[Bf-committers] Depsgraph proposal
lpierfederici at gmail.com
Tue Dec 27 11:06:46 CET 2011
On Sat, Dec 24, 2011 at 9:17 PM, Nathan Vegdahl <cessen at cessen.com> wrote:
> However, I agree with you. If we want to really be future-proof
> (inasmuch as anything is), we should do this as a fine granularity
> depgraph. It's just a matter of whether that is feasible or not...
> Ton, can you elaborate on the technical hurdles involved in doing a
> depgraph with a finer granularity than ID blocks? Or perhaps point
> someone else to this thread who can elaborate?
Matt is right, there's so much more to dependencies than armatures and
Mine is an outsider perspective, but I've been playing with the depsgraph a
bit in the past.
I think that Blender already has the right level of granularity to build a
graph on, and it's the RNA properties. I even have a slogan for that:
"everything is a driver!" ;)
The RNA already has a defined set of types for input/outputs on the DAG
"nodes", and using it would make extending Blender easier and more
consistent, think about it: if it's mapped in the RNA it will work in the
depsgraph, no more special cases ever again!
And it would allow to generalize many of the different interaction between
objects that we have now, drivers wouldn't be needed as a special case and
constraints could be rewritten as DAG "node groups" allowing for unlimited
Performances might be a concern, but I think it's worth looking into
because the speed you lose in the common cases (constraints, parent-child),
might well be balanced by the gain for any customization for which you
don't need slow and unthreadable python scripts (but you could still use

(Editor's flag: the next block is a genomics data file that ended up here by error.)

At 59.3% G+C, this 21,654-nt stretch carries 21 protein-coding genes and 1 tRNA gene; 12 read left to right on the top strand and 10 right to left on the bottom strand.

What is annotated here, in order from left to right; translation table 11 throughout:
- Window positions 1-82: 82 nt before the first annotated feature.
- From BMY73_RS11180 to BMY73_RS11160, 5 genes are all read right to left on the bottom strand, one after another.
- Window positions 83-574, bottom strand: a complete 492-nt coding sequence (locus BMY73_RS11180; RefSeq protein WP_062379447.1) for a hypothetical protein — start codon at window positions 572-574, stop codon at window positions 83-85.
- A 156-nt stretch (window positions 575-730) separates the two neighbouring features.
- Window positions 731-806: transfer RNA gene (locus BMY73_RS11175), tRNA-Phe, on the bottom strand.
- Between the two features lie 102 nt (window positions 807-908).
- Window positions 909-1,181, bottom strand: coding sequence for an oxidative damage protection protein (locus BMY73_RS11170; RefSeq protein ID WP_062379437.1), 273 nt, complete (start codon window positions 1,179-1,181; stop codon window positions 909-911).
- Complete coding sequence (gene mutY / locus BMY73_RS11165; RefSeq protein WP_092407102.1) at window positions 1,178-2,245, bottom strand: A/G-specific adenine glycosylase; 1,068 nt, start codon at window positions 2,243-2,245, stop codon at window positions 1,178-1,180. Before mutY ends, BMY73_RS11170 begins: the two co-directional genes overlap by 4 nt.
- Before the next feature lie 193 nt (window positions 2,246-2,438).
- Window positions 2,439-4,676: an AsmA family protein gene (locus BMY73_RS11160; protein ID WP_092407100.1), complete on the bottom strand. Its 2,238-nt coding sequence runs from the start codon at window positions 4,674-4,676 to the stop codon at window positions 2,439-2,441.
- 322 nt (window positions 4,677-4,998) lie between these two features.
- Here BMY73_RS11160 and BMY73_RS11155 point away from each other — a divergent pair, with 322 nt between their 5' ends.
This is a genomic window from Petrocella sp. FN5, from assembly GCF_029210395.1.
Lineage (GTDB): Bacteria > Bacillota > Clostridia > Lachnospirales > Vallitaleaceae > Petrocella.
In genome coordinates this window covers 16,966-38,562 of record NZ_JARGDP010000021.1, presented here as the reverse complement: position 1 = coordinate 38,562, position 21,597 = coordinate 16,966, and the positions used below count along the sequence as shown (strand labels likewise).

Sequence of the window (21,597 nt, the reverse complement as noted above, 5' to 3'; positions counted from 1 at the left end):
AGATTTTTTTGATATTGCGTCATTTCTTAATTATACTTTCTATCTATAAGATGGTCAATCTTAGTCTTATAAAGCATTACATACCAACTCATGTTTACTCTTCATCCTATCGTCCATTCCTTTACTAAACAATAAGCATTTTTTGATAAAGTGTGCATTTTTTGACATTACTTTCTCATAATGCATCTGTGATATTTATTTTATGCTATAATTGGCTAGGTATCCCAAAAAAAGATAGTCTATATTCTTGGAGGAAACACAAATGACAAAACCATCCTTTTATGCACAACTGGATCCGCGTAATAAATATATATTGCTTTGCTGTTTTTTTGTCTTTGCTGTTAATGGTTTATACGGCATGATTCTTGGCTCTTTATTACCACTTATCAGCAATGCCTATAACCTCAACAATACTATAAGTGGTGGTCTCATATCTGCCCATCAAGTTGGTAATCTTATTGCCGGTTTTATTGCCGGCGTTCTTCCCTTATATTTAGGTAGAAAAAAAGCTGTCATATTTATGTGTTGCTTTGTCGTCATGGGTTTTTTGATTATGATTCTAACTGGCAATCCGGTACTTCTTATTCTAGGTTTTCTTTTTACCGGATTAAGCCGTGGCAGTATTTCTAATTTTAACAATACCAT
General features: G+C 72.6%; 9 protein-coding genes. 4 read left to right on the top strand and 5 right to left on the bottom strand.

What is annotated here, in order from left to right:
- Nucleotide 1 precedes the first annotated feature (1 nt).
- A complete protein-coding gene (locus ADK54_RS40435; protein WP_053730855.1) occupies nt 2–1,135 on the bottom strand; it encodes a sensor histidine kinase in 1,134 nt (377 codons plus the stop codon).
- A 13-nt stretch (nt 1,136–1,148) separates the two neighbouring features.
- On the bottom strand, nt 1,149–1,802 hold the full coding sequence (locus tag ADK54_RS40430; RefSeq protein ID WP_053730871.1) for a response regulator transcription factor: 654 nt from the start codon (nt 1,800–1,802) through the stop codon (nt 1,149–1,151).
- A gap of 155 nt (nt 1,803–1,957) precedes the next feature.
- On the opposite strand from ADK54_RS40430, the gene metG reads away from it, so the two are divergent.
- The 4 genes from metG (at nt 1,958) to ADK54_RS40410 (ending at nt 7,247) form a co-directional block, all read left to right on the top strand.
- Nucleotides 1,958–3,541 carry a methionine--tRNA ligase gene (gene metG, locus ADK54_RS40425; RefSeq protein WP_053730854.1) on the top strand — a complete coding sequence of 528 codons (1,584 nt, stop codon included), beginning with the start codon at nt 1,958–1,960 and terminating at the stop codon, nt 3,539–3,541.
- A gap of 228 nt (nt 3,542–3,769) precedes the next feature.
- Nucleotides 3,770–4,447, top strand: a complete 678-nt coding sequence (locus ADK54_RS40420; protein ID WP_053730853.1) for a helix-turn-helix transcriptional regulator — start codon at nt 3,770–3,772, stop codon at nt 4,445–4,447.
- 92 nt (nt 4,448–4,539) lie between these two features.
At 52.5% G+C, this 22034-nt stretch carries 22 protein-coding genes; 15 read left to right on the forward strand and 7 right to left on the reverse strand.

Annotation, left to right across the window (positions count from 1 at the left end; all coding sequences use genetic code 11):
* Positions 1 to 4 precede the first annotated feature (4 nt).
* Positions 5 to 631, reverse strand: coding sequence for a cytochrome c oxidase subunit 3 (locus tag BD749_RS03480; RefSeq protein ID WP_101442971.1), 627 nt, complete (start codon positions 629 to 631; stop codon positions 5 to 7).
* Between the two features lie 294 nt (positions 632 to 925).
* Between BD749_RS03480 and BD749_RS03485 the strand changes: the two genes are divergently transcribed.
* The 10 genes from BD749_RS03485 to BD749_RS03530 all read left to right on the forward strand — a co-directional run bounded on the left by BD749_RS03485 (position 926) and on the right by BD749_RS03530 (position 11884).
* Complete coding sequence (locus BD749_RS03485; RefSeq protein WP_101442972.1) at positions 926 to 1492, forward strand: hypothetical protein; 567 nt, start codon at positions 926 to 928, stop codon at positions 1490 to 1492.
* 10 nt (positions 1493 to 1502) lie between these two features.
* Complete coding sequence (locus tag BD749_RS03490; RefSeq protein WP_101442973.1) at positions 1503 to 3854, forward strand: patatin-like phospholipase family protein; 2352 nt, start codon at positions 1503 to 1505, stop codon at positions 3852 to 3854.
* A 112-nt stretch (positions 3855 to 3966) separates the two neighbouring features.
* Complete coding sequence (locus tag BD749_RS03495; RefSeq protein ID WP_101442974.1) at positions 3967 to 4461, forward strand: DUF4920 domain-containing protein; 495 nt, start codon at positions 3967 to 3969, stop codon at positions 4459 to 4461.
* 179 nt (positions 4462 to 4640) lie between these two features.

them if you wanted to), or cycling over objects many times.
> On Fri, Dec 23, 2011 at 3:57 PM, Matt Ebb <matt at mke3.net> wrote:
> > On Fri, Dec 23, 2011 at 7:49 PM, Nathan Vegdahl <cessen at cessen.com>
> >> let's at least not pretend that "detect cycle + call x
> >> times" is a real solution to granularity issues. Blender will still
> >> have a granularity issues with it's dependencies, it will just be
> >> pushed x levels down (at a performance cost of x).
> > When the idea of a 'depgraph project' was first announced, I thought that
> > this was exactly what was going to be tackled. IMO lack of granularity is
> > the single greatest problem with blender's dependency system as it
> stands -
> > much more important than things like lack of threading. It's not just a
> > problem for character animation, but has far-reaching consequences for
> > rest of blender too (eg. bad physics behaviour, dodgy 'collision
> > etc).
> > I realise it's probably a very difficult problem to solve internally,
> but I
> > wonder if it's really worthwhile to be spending the resources on a
> > here if this issue isn't seriously addressed.
> > For some of these other non-character animation problems where data needs
> > to be depended on and accessed at different points in the evaluation
> > not just after final evaluation, I'm not sure they even can be solved by
> > re-cycling several times (correct me if i'm wrong!), since what's needed
> > for these tasks is access to and control over how data is transferred and
> > evaluated through the system.
> > These limitations also cause roadblocks for further tools from being
> > developed such as node based modifiers, better physics systems like node
> > based particles, node based animation/contraints. In modern cg and fx,
> > animation is not just objects or bones moving around any more, it's
> > procedural geometry creation and animation, scripted variable expressions
> > and relationships, data flow connecting separate systems like physics
> > solvers. I really think if this depgraph project is intended to set
> > up for the future, it needs to do more to acknowledge and prepare for
> > sorts of functionality, even if it's not possible to implement them all
> > right now.
> > cheers
> > Matt
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